# Staying Alive

Mathematical models often predict that predators will hunt their prey to extinction or that predators will starve to extinction when the prey population drops. Real species are far more stable, in part because the animals live in many spatially separated areas that can replenish one another through migration. But this result has been difficult to recreate in mathematical models, and researchers haven’t understood exactly which conditions prevent extinction. In the 2 March *Physical Review Letters*, a team describes a stable model that includes migration and determines the precise mechanism that prevents extinction. The study could be helpful for designing conservation strategies and in medicine, the researchers say.

When the number of prey grows, the predators flourish too. But eventually there are too many predators and the prey population drops. Deprived of food, the predator population drops a bit later. In the 1920s and 30s, mathematicians came up with differential equations to model these oscillations. But as their creators recognized, the solutions aren’t stable. Adding some random fluctuations to represent external effects–such as disease, competition with other species, or changes in the weather–can make the model populations swing more and more to extremes, until one species goes extinct.

More recently researchers have also used the alternative approach of computer simulations, where they start with rules for behaviors of individual animals and then “watch” the virtual populations change over time. These computational “experiments” have suggested that populations stabilize if the animals inhabit several regions, with some migration between them. That way, the regional populations can oscillate and sometimes go extinct, but the overall populations of both predator and prey can persist. Lab experiments, with bacteria as prey and viruses as predators, for example, have also found that multiple regions help stabilize the populations. But the precise relationships that prevent extinctions haven’t been clear.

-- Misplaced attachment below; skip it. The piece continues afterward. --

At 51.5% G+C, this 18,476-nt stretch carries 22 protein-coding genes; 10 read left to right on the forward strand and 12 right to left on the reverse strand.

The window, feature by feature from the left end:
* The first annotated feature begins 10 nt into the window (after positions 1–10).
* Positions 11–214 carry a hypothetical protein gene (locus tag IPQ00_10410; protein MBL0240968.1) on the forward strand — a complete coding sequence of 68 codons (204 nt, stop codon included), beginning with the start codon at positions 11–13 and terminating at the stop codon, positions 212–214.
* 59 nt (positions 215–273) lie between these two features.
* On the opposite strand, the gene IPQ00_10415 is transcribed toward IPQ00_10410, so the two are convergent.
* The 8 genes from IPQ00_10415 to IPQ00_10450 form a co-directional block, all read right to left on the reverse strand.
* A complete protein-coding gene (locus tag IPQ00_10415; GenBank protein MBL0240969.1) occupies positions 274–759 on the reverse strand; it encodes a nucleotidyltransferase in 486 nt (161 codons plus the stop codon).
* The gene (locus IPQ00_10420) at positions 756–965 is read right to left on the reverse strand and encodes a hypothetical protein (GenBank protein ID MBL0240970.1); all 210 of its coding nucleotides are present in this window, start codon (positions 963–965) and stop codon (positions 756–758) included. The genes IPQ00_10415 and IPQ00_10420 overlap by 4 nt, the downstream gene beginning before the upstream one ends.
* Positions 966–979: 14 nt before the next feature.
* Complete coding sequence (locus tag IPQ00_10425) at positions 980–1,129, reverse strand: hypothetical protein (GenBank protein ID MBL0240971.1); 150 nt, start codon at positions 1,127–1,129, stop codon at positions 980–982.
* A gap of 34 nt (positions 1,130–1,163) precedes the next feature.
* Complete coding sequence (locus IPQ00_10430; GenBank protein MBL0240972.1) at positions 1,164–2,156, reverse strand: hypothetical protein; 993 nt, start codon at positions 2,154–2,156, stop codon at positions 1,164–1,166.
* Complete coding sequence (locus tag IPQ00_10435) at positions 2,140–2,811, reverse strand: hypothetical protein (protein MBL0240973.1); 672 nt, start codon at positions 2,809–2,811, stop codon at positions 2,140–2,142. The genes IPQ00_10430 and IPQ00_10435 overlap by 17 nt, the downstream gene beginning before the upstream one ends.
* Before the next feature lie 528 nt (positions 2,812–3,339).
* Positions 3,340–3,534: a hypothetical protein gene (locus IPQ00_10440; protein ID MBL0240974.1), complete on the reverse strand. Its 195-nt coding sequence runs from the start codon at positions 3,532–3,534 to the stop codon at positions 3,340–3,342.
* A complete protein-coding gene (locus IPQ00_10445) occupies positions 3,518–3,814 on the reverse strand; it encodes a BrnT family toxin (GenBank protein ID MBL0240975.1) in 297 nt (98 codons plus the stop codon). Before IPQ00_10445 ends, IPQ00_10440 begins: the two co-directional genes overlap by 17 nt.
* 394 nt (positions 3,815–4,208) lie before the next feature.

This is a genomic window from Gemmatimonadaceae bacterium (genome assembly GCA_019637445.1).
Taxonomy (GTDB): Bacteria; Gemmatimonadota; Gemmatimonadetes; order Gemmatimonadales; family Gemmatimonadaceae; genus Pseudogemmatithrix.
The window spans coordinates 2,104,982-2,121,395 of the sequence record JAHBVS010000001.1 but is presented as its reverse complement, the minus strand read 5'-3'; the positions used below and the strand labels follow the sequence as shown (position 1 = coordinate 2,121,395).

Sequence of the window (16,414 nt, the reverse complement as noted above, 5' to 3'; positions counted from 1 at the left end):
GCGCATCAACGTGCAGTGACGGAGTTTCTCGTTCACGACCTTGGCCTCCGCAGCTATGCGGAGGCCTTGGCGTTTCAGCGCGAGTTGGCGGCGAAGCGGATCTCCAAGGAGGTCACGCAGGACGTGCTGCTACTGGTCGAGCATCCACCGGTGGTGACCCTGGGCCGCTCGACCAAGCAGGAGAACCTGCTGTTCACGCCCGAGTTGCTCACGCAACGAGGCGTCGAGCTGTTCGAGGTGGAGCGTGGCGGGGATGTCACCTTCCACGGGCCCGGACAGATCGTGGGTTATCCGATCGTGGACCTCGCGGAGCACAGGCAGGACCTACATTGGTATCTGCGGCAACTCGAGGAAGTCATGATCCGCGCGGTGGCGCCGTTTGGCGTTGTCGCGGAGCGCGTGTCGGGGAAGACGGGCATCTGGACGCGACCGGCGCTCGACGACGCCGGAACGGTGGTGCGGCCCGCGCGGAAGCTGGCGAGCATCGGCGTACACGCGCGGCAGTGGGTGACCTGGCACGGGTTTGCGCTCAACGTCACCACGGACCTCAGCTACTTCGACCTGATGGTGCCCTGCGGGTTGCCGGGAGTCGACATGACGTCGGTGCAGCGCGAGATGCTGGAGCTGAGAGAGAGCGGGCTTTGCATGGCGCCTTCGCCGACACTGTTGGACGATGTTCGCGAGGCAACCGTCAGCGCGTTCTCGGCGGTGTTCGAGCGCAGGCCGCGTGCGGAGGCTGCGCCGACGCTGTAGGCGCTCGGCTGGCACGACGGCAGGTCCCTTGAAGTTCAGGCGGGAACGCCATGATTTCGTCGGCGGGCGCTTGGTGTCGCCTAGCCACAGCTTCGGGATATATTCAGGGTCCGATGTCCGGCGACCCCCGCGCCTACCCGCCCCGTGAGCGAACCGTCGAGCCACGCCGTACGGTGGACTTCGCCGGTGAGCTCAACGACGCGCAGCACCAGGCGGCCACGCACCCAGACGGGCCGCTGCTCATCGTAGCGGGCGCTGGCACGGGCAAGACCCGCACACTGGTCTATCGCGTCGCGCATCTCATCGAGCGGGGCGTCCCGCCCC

Now a rigorous mathematical solution to this problem comes from a team led by Nadav Shnerb of Bar-Ilan University in Israel. Starting from the classic differential equations for predator-prey systems, they modeled a pair of regions, each with a predator and prey species, and allowed some migration between them.

The model was designed to tease out the precise relationships that lead to stable populations. Shnerb and colleagues found that the key property is to have the frequency of the oscillations dependent on their amplitude. This has a straightforward interpretation in real life, backed up by observations: when populations are small, they tend to grow or shrink slowly, whereas when they’re large, the population size can change much more quickly. With this key property, adding in some random population fluctuations–the “noise” of the real world–kept the regions’ population oscillations out of sync, so that the overall population of both species never died out. The study affirms an old solution ecologists had intuited–that desynchronization between regions, coupled with migration between them, could create stability overall. But the new results put that idea on firm mathematical footing.

Shnerb says that the results could be useful for improving models of threatened species living in fragmented habitats. They could also find use in medicine, aiding new antibacterial therapies that use bacteria-killing viruses. In this case, scientists could calculate the conditions that would make the system unstable, ensuring that the bacteria would all die off.

In many cases, “natural populations are more stable than [earlier] models would suggest,” says Vincent Jansen, a mathematical biologist at the Royal Holloway University of London, in Surrey, England. “What this paper shows is that if you look at it in an appropriate way, you can see that spatial interactions would stabilize things.” He adds, “I think it goes a long way to explain the behavior of populations in nature.”

–Mason Inman

Mason Inman is a freelance science writer in San Francisco.